• Any program designed to temporarily reduce agricultural water use must recognize the value of lost production, the extended impact on the rural community, and the cost of developing incremental new water supplies. It is also critical to avoid any actions that result in profound, long-term economic damage to Western communities as well as the long-term capacity to produce food and fiber that is relied upon across the globe. There are a limited number of places where the climate, soil, and open space overlap. We must ensure that any water solution does not lead to a food supply problem for our nation; and Agriculture should not be the only sector expected to reduce water use for the benefit of river systems. Urban planners and water users must also seriously address growth and reduce overall use or diversions, as opposed to per capita reductions, to protect these systems. The government must also reevaluate the true environmental water needs of river systems in light of projected ongoing drought conditions throughout most of the Western U.S.

Adhering to the recommendations provided above will help ensure that agricultural water users can be meaningful partners in our collective effort to manage water supply and protect important supply systems in exceptionally dry times like those we face now, from the headwaters in the upper basin to the last user in the lower basin.

In addition to focusing on critically needed, near-term steps to endure the current drought, it is essential that we also continue to advance solutions that will improve water management in the long-term. These opportunities include forest restoration activities that improve the health and productivity of our watersheds that are severely out of balance, robust conservation and efficiency measures, and augmentation of supply ranging from groundwater development and recycling to new conveyance and storage, where appropriate. To this end, the immediate deployment of IRA drought response funding will perfectly complement longer-term investments made by the Bipartisan Infrastructure Law (BIL), IRA Natural Resources Conservation Service and U.S. Forest Service funding, and other programs. Together, these opportunities present an integrated approach that will boost short, medium, and long-term drought response, preparedness, and resilience for both farms and communities across the West.  

Lastly, we urge you to continue to bring all water users together to develop solutions and ensure agriculture has a place at the table. There has been an unfortunate narrative lately that demonizes irrigation and minimizes the importance of domestic food production. Recent letters and comments by some in the West are clearly designed to encourage moving significant volumes of water offfarm for other uses. These unfortunate portrayals fail to recognize that in many cases their proposals will make senior water rights available as a mechanism to benefit junior water users by preventing cuts that would otherwise be required under water laws.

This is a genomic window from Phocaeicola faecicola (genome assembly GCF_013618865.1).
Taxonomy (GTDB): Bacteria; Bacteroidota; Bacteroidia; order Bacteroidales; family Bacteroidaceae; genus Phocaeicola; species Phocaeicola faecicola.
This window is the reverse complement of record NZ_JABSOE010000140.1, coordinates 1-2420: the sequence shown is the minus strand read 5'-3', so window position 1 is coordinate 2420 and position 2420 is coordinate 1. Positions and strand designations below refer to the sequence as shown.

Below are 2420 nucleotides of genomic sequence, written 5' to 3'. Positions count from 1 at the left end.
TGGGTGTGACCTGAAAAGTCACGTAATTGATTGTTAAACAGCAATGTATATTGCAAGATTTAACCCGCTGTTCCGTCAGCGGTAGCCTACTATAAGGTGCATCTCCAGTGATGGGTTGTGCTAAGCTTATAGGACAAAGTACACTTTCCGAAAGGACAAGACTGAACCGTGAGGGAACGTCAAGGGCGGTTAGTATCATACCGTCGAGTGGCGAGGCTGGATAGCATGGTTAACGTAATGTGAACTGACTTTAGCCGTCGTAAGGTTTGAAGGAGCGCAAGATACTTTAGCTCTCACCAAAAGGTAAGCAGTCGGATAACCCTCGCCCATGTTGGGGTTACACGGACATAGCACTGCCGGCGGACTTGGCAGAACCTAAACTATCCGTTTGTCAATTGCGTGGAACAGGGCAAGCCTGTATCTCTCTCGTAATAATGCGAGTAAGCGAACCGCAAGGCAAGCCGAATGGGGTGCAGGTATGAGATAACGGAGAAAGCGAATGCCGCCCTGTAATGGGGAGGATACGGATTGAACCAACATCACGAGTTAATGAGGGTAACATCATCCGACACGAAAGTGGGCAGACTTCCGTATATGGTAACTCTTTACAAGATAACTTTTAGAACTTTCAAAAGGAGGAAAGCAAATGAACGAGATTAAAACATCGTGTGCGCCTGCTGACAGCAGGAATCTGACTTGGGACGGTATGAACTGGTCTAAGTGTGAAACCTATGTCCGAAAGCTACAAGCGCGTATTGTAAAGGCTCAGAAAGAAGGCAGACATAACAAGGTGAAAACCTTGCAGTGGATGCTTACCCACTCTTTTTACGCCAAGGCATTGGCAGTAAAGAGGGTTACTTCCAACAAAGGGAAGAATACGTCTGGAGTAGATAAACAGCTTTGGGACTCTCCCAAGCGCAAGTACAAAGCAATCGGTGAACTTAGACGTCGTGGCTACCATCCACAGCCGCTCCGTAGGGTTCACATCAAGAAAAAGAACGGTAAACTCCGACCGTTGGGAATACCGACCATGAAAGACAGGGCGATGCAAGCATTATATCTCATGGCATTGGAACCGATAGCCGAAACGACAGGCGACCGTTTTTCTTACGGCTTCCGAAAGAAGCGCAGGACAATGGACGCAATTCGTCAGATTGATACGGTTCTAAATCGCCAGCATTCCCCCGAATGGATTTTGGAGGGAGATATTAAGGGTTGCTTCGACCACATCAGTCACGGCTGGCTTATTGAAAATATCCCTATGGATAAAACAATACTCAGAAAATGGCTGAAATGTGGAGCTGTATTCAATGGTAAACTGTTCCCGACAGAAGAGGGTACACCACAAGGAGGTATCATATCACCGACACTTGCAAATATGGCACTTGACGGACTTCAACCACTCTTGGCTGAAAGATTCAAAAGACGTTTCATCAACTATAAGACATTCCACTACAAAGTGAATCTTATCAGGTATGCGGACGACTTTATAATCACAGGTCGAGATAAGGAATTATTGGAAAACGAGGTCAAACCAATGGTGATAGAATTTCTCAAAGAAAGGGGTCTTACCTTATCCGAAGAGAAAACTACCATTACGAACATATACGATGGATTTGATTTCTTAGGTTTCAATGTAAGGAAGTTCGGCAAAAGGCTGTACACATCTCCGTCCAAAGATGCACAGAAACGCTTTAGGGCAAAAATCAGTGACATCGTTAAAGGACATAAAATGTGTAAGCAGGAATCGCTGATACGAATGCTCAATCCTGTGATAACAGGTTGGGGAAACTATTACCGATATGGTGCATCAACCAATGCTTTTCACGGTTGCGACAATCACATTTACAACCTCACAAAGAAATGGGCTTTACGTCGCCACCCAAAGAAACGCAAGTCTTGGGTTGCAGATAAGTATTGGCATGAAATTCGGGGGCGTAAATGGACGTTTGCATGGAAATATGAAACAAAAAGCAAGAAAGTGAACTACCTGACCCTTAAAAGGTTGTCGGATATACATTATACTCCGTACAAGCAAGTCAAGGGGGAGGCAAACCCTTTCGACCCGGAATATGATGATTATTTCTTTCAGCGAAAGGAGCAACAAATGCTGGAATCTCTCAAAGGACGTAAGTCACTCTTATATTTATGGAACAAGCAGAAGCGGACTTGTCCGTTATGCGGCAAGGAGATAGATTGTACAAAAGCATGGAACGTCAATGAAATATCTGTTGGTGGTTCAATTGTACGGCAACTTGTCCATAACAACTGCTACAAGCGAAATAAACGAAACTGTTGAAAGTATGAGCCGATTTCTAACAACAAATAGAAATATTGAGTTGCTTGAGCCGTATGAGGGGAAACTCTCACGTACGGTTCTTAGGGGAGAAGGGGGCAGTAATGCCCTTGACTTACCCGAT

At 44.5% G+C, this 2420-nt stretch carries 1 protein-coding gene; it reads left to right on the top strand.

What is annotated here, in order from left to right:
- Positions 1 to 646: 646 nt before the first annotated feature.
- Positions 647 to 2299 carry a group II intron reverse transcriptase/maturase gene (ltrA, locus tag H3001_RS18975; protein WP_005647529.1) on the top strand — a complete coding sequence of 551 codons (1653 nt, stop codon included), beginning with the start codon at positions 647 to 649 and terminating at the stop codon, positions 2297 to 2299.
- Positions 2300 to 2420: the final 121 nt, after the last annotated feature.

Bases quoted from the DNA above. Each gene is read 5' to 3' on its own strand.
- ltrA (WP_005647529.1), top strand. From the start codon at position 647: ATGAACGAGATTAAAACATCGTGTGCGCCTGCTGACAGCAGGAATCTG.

This also comes at a time when agricultural water users are busy developing voluntary proposals to help respond to these dire drought conditions that will result in financial losses for many individual family farms, and the rural communities in which they live, if proper compensation is not provided. In addition to the many Western communities and cultures that sustain the American food supply being at risk, we are also jeopardizing the highest labor, crop protection, and food safety standards in the world while simultaneously exacerbating climate change and food insecurity by increasing our avoidable reliance upon imports. 

Protecting the agricultural economy, Western urban and rural communities, and a healthy aquatic environment not only benefits the West, it benefits the entire Nation. For that reason, our members across the West are stepping up, at their own expense, to provide solutions for the viability of their basins and the communities those basins serve. In many cases, that means making senior water rights voluntarily available in order to benefit junior water users. This prevents cuts that would otherwise be required under water laws and, in most cases, would provide immediate measurable protections for the water supply system as a whole. Urban, agricultural, and environmental water users would all benefit from such efforts in the short and long-term. 

Our organizations look forward to working with you further to advance the recommendations included in this letter. 

If you have questions or concerns about this letter, please do not hesitate to contact Dan Keppen (dan@familyfarmalliance.org).

Sincerely,
Agribusiness and Water Council of Arizona
Arizona Farm Bureau Federation
California Farm Bureau
Colorado Farm Bureau
Family Farm Alliance
Oregon Farm Bureau
Western Growers

2022-08-29T15:52:23-07:00August 29th, 2022|

New Orchard Advisor Brings Research Background

By Tim Hearden, Western Farm Press

The central San Joaquin Valley has a new University of California Cooperative Extension orchard crops advisor who once took part in research into the way people pronounce the word “almond.”

Cameron Zuber, a UCCE staff researcher in Merced County since 2016, has been named the orchard crops advisor for Merced and Madera counties.

He will cover a variety of crops in Merced County, including walnuts, almonds and pistachios as well as figs and stone fruit, and will work with walnut growers in Madera County, according to the university.